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Travel Guidelines for DACA Applicants

More than 407,000 requests have been received by the USCIS since the deferred action program for childhood arrivals (DACA) was implemented on August 15, 2012. As of January 17, 2013, over 371,000 biometric appointments have been scheduled, 154,404 requests approved and more than 13,000 applications rejected. About 142,000 applications are currently under review.

Mexico leads the top ten countries of origin of childhood arrivals that filed for deferred action (290,019), followed by El Salvador (16,824), Honduras (10,882), Guatemala (9,904), Peru (5,974), South Korea (5,354), Brazil (5,098), Colombia (4,503), Ecuador (4,386) and the Philippines (3,019).

California is the state of residence of the highest number of the applicants (110,230), followed by Texas (63,455) and New York (23,389). The other states included are: Illinois, Florida, North Carolina, Arizona, Georgia, New Jersey and Colorado.

The USCIS recently released guidelines clarifying a number of issues on policy and procedure including questions on brief departures and travels outside the U.S. The guidelines state that the continuous residence from June 15, 2007 will not be interrupted if the absence from the U.S. on or after June 15, 2007 and before August 15, 2012 was brief, casual and innocent.

The guidelines further clarified that in order to be considered brief, casual and innocent, the absence must be short and reasonably calculated to accomplish the purpose for the absence. Activities outside the U.S. must not be contrary to law.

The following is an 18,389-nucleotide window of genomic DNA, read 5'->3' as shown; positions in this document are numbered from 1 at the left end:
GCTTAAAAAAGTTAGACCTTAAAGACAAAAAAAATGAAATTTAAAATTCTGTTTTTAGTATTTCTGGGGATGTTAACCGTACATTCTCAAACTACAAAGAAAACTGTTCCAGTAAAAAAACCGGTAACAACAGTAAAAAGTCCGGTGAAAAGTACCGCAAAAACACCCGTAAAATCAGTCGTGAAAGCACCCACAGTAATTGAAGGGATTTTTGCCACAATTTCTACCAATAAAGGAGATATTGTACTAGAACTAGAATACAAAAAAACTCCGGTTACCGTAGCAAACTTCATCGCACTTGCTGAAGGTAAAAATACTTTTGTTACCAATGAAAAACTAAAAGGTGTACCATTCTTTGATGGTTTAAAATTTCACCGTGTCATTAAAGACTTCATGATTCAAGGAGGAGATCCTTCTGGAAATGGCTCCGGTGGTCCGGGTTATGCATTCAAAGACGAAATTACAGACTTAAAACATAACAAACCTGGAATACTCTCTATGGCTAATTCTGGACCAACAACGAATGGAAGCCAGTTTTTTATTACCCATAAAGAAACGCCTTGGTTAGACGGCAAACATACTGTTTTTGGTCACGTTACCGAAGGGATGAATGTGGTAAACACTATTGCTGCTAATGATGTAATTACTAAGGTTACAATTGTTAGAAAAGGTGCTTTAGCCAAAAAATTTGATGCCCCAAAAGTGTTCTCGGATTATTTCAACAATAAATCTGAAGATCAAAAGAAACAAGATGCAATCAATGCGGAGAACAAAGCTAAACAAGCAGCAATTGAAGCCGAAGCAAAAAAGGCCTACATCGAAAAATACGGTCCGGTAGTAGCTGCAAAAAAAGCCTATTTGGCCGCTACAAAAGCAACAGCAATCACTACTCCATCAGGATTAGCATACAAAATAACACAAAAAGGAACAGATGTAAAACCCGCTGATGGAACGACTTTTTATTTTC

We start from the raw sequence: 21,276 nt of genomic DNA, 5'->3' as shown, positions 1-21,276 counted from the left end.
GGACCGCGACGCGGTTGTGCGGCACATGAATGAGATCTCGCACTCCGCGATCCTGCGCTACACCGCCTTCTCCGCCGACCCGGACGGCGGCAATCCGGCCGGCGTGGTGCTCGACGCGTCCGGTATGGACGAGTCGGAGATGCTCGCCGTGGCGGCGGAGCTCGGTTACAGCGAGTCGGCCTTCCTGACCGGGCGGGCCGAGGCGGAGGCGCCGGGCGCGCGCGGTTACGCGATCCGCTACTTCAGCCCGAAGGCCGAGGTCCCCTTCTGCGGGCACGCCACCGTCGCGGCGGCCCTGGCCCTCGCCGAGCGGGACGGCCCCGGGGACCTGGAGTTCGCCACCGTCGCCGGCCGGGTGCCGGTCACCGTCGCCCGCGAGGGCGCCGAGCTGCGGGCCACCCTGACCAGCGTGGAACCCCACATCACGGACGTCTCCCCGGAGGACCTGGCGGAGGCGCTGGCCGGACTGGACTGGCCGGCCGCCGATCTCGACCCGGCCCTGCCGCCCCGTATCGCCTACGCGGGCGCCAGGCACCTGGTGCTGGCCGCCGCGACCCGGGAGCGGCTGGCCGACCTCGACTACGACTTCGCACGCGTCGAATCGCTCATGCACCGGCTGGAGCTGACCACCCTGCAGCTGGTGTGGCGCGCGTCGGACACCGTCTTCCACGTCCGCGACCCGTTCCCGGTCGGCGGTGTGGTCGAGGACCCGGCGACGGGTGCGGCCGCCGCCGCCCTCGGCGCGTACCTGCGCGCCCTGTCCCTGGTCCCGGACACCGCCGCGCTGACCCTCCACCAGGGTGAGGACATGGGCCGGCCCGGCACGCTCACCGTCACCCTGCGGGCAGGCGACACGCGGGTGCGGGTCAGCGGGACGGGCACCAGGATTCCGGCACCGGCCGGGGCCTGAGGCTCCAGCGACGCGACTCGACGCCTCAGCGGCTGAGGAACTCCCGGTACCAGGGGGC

Absence from the U.S. because of an order of exclusion, deportation or removal will interrupt continuous residence. Similarly, absence resulting from an order of voluntary departure or an administrative grant of voluntary departure before being placed in exclusion, deportation or removal proceedings will also disrupt continuity of residence.

Travels outside the U.S. made after August 15, 2012 will result in a denial of the application. The applicant must remain in the U.S. while the application is under review. Once the USCIS has approved the request for deferred action, the applicant may apply for advance parole in order to travel outside the U.S. The application for advance parole is Form I-131 and the filing fee is $360. Applicants may not file for advance parole until the Department of Homeland Security decides the application for deferred action.

Advance parole will generally be granted only for humanitarian, educational and employment purposes. Medical treatment, academic research and employment are valid basis for advance parole but travel for vacation is not.

When there is already an order of deportation or removal and the USCIS approves the applicant’s request for deferred action, the applicant may still request advance parole if he wishes to travel outside the U.S. However, the applicant must make sure to reopen his/her case before the Executive Office for Immigration Review and have the proceedings terminated, otherwise, he may be considered deported or removed.

The updated guidelines also clarified that an individual who left the U.S. for some period of time before he turned 16 and returned to establish residence in the U.S. may still be considered for deferred action. He must, however, demonstrate that he established residence in the U.S. before his 16th birthday and that he meets the continuous residence requirement from June 15, 2007 until the present.

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